C’est l’hiver, ca. 2012
“In my paintings I am exploring the universal themes of the human condition and searching for meaning, understanding and hope in our self-centred, material obsessed society.”
Jean Michel Crettaz and Mark-David Hosale
Quasar 2.0: Star Incubator, 2012
The Quasar Series (2007- 2013), which included Quasar, Quasar 2: Star Incubator, and Quasar 3 [danger du zero], was an iteration of immersive interactive light and sound installations that explore the world that exists beyond our senses by converging light and sound events in a tangible architectonic sculptural object. The name of the series is derived from a more or less mysterious astronomical occurrence, called quasars, and are understood as extremely ancient and highly luminous events that occur in the furthest known reaches in our known Universe. The significance of quasars to the work is that they represent the edge of what can be seen and known, they are a demarcation of our epistemological horizon.
The main body of the installations were designed as an immersive landscape that formed a visually striking array of crystalline-like elements and fibre optic strands and acrylic structural elements that were supported by an intricate metallic substructure, whose form was inspired by quantum loops. The sculpture was embedded with scores of microcontrollers that controlled hundreds of LED’s that would light up the fibre optic strands independently. Sensors in the exhibition space would draw data from the installation’s surroundings and a multi-channel sound system integrated in the body gave a voice to the installation’s virtual life processes.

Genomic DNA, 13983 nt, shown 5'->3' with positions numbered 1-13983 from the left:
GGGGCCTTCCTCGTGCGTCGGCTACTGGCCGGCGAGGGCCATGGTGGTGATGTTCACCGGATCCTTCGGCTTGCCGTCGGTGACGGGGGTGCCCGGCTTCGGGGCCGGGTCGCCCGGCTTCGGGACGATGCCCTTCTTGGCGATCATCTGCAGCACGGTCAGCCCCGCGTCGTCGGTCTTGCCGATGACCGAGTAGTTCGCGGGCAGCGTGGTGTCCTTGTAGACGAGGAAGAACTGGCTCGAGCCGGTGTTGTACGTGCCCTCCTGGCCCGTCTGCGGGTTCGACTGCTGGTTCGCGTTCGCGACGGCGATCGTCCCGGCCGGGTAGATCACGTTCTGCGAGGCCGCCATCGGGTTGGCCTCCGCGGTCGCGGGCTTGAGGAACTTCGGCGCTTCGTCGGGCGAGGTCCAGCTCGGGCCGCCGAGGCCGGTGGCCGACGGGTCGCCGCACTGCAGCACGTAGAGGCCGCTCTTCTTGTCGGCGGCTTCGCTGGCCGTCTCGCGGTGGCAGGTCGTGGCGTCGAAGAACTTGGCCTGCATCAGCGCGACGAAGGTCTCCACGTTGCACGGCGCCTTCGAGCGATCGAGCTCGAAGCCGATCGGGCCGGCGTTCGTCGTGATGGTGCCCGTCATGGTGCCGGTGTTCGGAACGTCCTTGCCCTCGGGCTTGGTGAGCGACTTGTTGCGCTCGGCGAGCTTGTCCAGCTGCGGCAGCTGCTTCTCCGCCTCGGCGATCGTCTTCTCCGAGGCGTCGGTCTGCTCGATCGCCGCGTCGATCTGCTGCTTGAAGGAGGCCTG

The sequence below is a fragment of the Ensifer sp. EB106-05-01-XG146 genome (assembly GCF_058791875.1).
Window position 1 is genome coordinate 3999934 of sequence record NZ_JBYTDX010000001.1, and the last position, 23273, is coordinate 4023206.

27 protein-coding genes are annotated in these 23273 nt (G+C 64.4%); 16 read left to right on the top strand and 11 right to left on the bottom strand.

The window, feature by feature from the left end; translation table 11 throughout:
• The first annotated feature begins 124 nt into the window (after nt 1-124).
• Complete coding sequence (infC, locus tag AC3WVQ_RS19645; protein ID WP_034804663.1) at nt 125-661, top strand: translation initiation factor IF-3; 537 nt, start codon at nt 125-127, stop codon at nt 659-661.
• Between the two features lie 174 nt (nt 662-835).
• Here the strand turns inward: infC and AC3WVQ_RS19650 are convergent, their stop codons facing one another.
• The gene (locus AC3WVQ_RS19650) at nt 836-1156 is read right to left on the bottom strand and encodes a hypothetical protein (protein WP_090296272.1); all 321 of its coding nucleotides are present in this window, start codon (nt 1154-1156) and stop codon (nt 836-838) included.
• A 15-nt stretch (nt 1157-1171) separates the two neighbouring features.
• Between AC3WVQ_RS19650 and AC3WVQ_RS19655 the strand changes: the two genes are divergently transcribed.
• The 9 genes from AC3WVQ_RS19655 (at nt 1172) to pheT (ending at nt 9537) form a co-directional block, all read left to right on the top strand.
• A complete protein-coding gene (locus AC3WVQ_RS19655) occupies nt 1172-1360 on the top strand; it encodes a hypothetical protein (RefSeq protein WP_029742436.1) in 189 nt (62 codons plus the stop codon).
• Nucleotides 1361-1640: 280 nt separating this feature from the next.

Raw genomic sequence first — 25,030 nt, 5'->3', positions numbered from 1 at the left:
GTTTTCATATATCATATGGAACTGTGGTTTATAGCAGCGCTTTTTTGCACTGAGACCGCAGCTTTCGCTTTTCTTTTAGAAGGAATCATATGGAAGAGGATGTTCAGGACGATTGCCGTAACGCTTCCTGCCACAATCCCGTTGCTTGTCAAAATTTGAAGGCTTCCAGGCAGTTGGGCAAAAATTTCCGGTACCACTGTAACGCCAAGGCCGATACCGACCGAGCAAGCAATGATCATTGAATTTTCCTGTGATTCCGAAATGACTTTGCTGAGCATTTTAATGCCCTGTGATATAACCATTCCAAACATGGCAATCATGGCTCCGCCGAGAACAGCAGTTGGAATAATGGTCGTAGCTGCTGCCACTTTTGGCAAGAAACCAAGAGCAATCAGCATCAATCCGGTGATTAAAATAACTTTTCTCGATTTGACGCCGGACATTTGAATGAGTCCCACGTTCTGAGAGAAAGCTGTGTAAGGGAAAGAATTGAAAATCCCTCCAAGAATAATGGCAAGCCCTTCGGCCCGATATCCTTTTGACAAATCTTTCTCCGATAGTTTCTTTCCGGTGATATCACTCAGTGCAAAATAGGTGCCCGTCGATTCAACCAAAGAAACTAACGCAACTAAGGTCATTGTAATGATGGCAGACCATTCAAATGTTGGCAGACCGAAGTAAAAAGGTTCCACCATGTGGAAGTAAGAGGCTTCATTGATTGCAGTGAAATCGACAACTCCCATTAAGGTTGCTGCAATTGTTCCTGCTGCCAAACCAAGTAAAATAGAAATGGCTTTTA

The data fields connected to Quasar were collected from a variety of sources that range spatially from very distant celestial to intimately local, and temporally in scope from years of data collection to the instantaneous event.
Shary Boyle and Shuvinai Ashoona
Universal Cobra Pussy, 2011
Rosemary Gilliat Eaton
Winter Enthusiast Eating an Icicle. Alpine Club, n.d.
Donald Roderick Cameron
Upset of Mail Stage Coach in Winter at English Coulé, en route to Dufferin Manitoba from St. Louis, c. 1872-1874
Alexander Cavalié Mercer
Effect of a Snow Storm, Lower-Town, Quebec City, 1828
Christmas cards, after 1915
"Huron Carol" stamps, 1977
The Huron Carol was created by a Jesuit missionary named Father Jean de Brébeuf in 1643 who worked among the Wendat (Huron). He wrote it in the Wendat language and set it to a 16th century song, Une Jeunne Pucelle. It tells the story of the birth of Jesus but replaces the wise men with Wendat hunters and the manger with a bark lodge.
Pte. Lyle Enright Returning from Overseas for Christmas, ca. 1943-1965
Canadian Women’s Army Corps Wrap for Christmas, c. 1943-1965